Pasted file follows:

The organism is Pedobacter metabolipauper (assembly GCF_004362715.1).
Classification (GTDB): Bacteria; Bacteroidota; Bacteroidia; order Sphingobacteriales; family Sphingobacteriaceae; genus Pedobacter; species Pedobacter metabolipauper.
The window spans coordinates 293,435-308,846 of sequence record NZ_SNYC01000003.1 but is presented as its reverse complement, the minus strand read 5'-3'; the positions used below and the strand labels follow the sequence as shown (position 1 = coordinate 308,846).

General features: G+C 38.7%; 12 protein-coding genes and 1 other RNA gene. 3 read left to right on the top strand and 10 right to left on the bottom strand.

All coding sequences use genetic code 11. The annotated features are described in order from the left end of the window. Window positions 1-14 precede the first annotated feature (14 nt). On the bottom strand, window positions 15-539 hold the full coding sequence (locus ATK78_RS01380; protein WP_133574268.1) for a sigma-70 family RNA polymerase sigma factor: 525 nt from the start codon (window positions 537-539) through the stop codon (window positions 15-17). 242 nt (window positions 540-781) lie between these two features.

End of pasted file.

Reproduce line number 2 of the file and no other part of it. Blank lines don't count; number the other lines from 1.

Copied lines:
Classification (GTDB): Bacteria; Bacteroidota; Bacteroidia; order Sphingobacteriales; family Sphingobacteriaceae; genus Pedobacter; species Pedobacter metabolipauper.